Study: Android App Peddlers Struggle to Close the Deal
Paid apps in the Android Market don't sell nearly as well as paid apps in Apple's App Store, according to a recent study from Distimo. The total number of apps available in each store may factor into the difference, but payment methods and the ways in which the different app shops are marketed by their corporate parents could make a difference as well.
May 31, 2011 11:02 AM PT
Google's Android Market may be rapidly catching up to Apple's App Store in terms of sheer quantity, but app sales still vary greatly between the two, according to an analysis released on Friday by Distimo.
The numbers give Apple a clear advantage in sales of applications. The report found that in March and April of this year, six paid iPhone applications generated 500,000-plus downloads in the United States.
For Google's Android Marketplace, only two apps have gotten over the 500,000 benchmark, and that is including worldwide sales.
On the game side, five games in the Android shop had over 250,000 total downloads worldwide, compared to 10 iPhone games with more than 250,000 just in the United States in the past two months alone.
In addition, the "refresh" rate of Apple's apps is higher, meaning that customers are more likely to return to Apple's app store to update or renew their purchases.
Why Don't Android Apps Sell?
The first reason could simply be volume -- Distimo puts Apple at having 211,369 paid apps available, compared to Google's 71,801.
Another reason could be the difference in data collecting and payment methods between the two sites. To download anything from the Apple App Store, customers must have an iTunes account. In order to do that, they almost always enter their means of payment, even if an app is free.
Google does not require any payment information if the app is free, so complimentary downloads are a click away.
Conversely, payment information that is already saved and stored in an iTunes account can lead to an easy sale to busy buyers. Consumers who are casually browsing in the Apple App Store or see an ad for a paid application might be more willing to shell out US$1.99 with a simple click, whereas the time it takes to enter credit card info into the Android Market might deter an impulse buy.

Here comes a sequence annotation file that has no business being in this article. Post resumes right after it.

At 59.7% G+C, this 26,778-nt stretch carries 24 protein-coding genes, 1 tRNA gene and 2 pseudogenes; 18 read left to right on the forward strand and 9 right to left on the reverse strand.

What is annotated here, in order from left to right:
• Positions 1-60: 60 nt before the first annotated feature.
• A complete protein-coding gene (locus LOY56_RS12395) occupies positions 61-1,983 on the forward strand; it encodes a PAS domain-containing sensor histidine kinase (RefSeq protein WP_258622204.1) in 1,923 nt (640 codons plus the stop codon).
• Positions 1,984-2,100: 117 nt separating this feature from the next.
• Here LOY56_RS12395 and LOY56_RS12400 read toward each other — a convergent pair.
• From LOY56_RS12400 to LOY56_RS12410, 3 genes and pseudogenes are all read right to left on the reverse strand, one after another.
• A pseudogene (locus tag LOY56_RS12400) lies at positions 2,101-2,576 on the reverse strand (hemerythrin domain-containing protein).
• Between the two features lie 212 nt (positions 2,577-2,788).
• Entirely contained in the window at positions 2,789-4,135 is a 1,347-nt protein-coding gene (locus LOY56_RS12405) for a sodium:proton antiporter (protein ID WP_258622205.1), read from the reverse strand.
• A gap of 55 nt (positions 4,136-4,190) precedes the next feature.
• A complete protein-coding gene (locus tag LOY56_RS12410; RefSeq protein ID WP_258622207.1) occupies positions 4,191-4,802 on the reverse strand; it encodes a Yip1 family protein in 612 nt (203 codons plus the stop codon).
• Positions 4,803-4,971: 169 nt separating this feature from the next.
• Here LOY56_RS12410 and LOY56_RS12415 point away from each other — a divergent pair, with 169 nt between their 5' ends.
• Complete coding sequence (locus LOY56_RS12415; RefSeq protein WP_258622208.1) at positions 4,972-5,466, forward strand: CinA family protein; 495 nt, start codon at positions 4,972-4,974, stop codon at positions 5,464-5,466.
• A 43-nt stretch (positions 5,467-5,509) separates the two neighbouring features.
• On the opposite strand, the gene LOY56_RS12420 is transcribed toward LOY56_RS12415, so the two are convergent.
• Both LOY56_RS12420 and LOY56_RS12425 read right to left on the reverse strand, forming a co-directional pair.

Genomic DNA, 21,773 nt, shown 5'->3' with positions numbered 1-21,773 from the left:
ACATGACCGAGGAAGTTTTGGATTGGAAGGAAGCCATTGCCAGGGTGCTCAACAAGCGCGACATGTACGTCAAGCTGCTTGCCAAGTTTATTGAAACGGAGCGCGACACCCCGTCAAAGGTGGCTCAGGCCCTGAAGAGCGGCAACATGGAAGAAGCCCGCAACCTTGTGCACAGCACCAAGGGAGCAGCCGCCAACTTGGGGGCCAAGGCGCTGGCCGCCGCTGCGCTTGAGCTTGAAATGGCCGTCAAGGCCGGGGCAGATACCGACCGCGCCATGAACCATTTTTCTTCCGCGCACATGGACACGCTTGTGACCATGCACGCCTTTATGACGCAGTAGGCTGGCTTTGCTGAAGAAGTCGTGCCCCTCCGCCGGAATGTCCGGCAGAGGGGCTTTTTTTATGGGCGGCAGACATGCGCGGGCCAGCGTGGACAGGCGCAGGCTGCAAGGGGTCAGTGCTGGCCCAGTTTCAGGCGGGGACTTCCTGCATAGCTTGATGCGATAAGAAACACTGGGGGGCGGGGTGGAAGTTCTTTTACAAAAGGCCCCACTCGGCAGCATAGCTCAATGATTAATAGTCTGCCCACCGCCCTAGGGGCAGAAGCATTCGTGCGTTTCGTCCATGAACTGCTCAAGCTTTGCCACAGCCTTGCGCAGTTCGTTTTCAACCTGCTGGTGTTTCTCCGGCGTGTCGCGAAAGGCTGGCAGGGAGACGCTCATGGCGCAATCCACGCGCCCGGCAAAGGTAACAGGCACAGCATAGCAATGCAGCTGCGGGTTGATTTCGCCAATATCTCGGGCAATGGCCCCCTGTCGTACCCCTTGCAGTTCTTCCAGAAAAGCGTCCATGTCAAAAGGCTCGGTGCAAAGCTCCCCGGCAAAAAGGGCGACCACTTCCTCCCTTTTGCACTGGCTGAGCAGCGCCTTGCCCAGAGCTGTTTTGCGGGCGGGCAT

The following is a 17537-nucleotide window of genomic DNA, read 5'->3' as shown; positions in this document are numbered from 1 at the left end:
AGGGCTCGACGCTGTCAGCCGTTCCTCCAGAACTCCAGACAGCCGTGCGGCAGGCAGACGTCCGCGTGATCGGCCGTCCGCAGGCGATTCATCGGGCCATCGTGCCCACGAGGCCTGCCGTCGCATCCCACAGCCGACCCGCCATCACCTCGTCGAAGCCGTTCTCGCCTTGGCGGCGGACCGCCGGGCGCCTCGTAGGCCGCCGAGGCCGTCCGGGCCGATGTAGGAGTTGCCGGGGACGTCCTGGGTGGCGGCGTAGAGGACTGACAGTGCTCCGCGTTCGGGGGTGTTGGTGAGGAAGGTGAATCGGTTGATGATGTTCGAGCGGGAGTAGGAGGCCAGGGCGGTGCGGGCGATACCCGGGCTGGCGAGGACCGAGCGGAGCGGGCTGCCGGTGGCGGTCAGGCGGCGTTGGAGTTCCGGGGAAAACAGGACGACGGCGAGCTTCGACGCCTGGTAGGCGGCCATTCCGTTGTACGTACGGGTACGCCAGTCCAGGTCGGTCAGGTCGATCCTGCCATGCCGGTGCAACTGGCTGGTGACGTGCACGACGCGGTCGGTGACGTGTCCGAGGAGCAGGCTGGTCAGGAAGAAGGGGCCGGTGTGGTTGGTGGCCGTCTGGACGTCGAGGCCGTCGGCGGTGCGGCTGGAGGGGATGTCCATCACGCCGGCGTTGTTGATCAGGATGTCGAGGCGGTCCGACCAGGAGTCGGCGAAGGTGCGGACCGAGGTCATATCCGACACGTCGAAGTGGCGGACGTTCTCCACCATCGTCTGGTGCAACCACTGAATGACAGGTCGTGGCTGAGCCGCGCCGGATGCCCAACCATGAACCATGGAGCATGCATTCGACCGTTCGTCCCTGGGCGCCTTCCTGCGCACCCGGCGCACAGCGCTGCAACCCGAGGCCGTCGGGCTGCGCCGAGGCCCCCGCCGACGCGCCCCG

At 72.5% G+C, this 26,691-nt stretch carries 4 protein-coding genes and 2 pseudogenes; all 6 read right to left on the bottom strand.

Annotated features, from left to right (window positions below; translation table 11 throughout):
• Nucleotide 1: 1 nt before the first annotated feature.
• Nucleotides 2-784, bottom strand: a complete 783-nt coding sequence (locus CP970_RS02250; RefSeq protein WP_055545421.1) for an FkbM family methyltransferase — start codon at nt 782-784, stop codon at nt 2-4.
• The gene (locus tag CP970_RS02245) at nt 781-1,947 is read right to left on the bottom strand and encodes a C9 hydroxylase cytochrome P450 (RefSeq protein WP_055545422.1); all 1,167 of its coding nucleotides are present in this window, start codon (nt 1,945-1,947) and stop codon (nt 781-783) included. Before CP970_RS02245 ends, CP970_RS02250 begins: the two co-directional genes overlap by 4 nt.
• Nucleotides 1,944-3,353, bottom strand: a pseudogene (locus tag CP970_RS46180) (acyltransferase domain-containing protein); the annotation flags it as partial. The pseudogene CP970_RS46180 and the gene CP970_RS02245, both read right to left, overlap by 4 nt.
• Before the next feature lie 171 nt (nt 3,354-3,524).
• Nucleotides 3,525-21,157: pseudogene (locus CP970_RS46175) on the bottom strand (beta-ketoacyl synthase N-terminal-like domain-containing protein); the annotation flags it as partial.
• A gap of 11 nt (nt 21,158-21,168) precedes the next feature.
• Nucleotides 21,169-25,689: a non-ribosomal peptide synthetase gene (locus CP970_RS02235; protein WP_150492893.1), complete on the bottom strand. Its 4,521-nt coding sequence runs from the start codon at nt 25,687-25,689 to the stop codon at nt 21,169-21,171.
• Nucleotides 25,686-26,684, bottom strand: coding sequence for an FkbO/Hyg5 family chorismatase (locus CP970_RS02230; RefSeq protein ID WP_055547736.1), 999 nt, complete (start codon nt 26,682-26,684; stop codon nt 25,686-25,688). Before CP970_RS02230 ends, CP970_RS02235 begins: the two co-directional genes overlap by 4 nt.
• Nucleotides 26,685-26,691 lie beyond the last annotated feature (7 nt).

"We hear many complaints from both consumers and developers that Google Checkout is currently the only option to pay for applications for many customers," Remco van den Elzen, cofounder of Distimo, told LinuxInsider.
To combat the issue, Google has introduced carrier billing to select providers, meaning that users or certain types of mobile devices that use Android apps could pay through those carriers.
Application developers and marketers constantly struggle with the question of how to approach paid vs. free apps in an increasingly competitive marketplace.
"Most developers simply do not have the marketing budget to make a big splash. They rely on app store placement and word of mouth," Bill Morelli, director of the mobile technologies group at IMS Research, told LinuxInsider.
A company like Apple, then, has a clear advantage in having access to professional marketing teams and the star-power word of mouth the Cupertino-based company carries.
Google, clearly a tech giant itself, has access to these resources as well, but it appears the company hasn't pushed the Android market quite as heavily as Apple.
"While Google is the entity making the big push behind Android, the goal for them is just to get more eyeballs looking at Google advertising. The app store is completely tangential to that. As a result, Google has left much of the marketing of the platform to its partners," said Morelli.
"The bigger question is if Google is going to step up and play a more prominent role to market the Android platform and the Android app store. Personally, I do not expect to see any change in the near term," Morelli added.